Commentary No. 197, Nov. 15, 2006
"Mother of All Defeats"
George W. Bush is a high-stakes gambler. When high-stakes gamblers lose, they lose big. George W. Bush has lost big - in Iraq and in the United States.
When the United States invaded Iraq in 2003, it seemed that, despite overwhelming military power, the United States might even lose the war. It didn't take too long to see that the United States actually was losing the war. By now, it is obvious that the United States has lost the war, irremediably. The U.S. objective in Iraq was to put in power a stable, friendly government, and one that would allow U.S. military bases. It is clear now that if it is stable, it won't be friendly. And if it is friendly, it won't be stable.
On November 7, the Republican Party lost the midterm elections. As Bush himself said, in all the close races, the margin was very slight, but overall it was a "thumping." The degree of thumping is underlined by the fact that, after the elections, Bush's poll ratings went down still further.
Reason number one was the fact that most Americans felt that the war was going badly in Iraq and they wanted to get the military home. Even in districts where the Democratic candidate did not make this an issue, it played in the background. There were other reasons to be sure. Many centrist voters voted against the Christian right, and having some Democratic candidates who took a more centrist position on the "social" issues didn't hurt.
The question is what is going to happen now. Bush is not, and has never been, an ideologue. He is a pragmatic rightwing politician, who does what he thinks necessary to win elections. He has been pretty good at this, and he is aware of the mistakes he has made in recent years - not in geopolitics (where he basically understands nothing and cares about very little), but in U.S. politics, where he has gotten a "thumping." He is adjusting. He has fired Rumsfeld, will back seat Cheney, and (no doubt following Karl Rove's advice) has called for help from the old "realist" wing of the Republican party - his father, James Baker, and the incoming Defense Secretary, Robert Gates. He is hoping to co-opt the Democratic leadership into his revived bipartisan veneer.
Can he do this? Specifically, what can he do about Iraq? And what can he do about the Democratic thrust forward? The short answer on Iraq is that it is hard to see any way he can extricate himself and the United States elegantly from the Iraq fiasco. The Baker-Hamilton commission will soon let us know what "new directions" they see, but I doubt that they can come up with anything that can work.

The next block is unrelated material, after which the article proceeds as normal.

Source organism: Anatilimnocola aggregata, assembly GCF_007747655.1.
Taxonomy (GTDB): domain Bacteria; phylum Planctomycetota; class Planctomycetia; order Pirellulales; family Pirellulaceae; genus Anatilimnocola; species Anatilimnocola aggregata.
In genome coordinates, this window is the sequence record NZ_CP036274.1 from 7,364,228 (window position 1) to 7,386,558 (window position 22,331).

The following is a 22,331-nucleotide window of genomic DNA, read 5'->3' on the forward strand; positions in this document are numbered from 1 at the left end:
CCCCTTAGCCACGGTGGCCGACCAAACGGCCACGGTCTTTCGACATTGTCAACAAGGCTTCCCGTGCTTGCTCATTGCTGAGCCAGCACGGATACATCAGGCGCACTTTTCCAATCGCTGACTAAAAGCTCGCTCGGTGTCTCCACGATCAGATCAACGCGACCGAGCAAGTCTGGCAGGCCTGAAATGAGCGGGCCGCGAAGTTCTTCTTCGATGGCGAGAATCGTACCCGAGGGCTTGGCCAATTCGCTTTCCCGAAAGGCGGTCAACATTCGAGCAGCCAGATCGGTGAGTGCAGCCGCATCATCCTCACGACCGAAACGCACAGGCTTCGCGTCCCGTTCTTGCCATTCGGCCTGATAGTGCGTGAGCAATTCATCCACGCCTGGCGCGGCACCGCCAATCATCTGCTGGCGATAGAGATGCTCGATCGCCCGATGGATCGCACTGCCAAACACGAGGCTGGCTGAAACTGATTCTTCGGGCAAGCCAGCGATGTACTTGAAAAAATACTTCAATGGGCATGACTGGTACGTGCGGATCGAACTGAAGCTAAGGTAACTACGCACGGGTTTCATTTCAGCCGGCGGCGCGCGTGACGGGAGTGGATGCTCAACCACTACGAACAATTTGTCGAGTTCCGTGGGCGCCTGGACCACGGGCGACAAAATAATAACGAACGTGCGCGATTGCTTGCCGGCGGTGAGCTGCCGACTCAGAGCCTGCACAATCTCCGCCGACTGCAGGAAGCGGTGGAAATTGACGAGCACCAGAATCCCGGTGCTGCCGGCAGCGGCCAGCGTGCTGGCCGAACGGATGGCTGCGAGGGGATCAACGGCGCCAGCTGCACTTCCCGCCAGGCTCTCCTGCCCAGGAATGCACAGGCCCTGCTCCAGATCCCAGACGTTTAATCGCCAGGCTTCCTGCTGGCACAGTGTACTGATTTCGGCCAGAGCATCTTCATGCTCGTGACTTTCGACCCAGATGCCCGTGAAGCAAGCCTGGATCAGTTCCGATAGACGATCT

Some people talk about dividing Iraq into three parts. This is a non-starter. Neither Turkey nor Iran can tolerate an independent Kurdistan, and the Kurds will be far better off in their present de facto autonomy than in fighting a war with neighbors. The majority of the Shia do not want a separate state. For one thing, why have Shia-stan when they can more or less dominate a united Iraq? And in any case, what would happen to Baghdad? And of course, the Sunni are dead opposed. So of course are all Iraq's neighbors, without exception. And as we have seen in Yugoslavia, separate states do not end ethnic conflict; they actually enhance it.
Basically, there are only two ways the United States can withdraw from Iraq with minimal further loss of life and minimal political damage. They can ask Iran to be their intermediary to dampen internal conflict in Iraq, which might work. Or, alternatively, the al-Sadr faction of the Shia and the Sunni resistance can join forces on an anti-American platform and ask the United States politely to leave immediately (that is, kick the United States out), which also might work.
Neither alternative is the least bit palatable to Bush or to the U.S. Congress. But these two alternatives represent probably the best deal the United States can get at this stage. Any other road almost surely leads to an ending in which helicopters ferry people out of the Green Zone to Kuwait.
The one thing that is sure is that there will be no U.S. troops in Iraq as we approach the 2008 elections. The voters and the military made that clear in the 2006 election. Of course there will be a massive blame game - among Republicans as to who lost the 2006 elections, and between Democrats and Republicans as to who lost Iraq. But the word on everyone's mind is "lost."
We can also be sure that bombing either North Korea or Iran is off the real agenda (including for Israel). The U.S. armed forces and the U.S. electorate will not tolerate it (not to speak of the rest of the world). Where will this leave the United States as a world power? It will probably result in a big push towards drawing inward. Already, in the 2006 elections, many candidates won by opposing "free trade" and Iraq was a dirty word. The political temptation will be to go local in emphasis. One of the major side effects will be a notable reduction in U.S. support for Israeli foreign policy, which will be wrenching for Israel.
The Democrats are united on internal economic legislation - higher minimum wages, better and more affordable health care, financial aid to college students. They are also going to push ecology issues and medical advances (stem cell research, for example). If the Republicans hope to recuperate strength, they will have to move their economic program as well as their program on social issues somewhat in a centrist direction.
The result, as is already obvious, is to create major turmoil in the Republican party, while reducing it in the Democratic party - the exact opposite of what has been the case in the last decade. And in early 2009, George W. Bush will fade into the wilderness, remembered (if we bother) for being the front man for the mother of all defeats - in Iraq, in the world-system, and at home for the Republican party.
by Immanuel Wallerstein